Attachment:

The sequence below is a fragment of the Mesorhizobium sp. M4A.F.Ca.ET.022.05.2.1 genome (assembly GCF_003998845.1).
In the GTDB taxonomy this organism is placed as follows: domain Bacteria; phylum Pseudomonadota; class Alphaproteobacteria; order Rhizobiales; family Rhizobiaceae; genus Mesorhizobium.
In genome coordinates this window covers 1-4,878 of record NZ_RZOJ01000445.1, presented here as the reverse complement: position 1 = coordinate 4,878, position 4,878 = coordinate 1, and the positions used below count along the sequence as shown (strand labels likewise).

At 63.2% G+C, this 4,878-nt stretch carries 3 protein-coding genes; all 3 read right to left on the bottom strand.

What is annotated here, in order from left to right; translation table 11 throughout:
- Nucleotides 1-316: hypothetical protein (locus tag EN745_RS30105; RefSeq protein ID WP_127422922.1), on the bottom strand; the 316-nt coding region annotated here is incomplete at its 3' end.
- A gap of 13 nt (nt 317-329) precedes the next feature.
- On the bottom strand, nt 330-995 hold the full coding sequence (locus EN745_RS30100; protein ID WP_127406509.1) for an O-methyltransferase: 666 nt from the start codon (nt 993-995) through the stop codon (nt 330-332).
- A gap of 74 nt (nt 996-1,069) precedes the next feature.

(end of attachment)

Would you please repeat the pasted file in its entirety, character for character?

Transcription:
The sequence below is a fragment of the Mesorhizobium sp. M4A.F.Ca.ET.022.05.2.1 genome (assembly GCF_003998845.1).
In the GTDB taxonomy this organism is placed as follows: domain Bacteria; phylum Pseudomonadota; class Alphaproteobacteria; order Rhizobiales; family Rhizobiaceae; genus Mesorhizobium.
In genome coordinates this window covers 1-4,878 of record NZ_RZOJ01000445.1, presented here as the reverse complement: position 1 = coordinate 4,878, position 4,878 = coordinate 1, and the positions used below count along the sequence as shown (strand labels likewise).

At 63.2% G+C, this 4,878-nt stretch carries 3 protein-coding genes; all 3 read right to left on the bottom strand.

What is annotated here, in order from left to right; translation table 11 throughout:
- Nucleotides 1-316: hypothetical protein (locus tag EN745_RS30105; RefSeq protein ID WP_127422922.1), on the bottom strand; the 316-nt coding region annotated here is incomplete at its 3' end.
- A gap of 13 nt (nt 317-329) precedes the next feature.
- On the bottom strand, nt 330-995 hold the full coding sequence (locus EN745_RS30100; protein ID WP_127406509.1) for an O-methyltransferase: 666 nt from the start codon (nt 993-995) through the stop codon (nt 330-332).
- A gap of 74 nt (nt 996-1,069) precedes the next feature.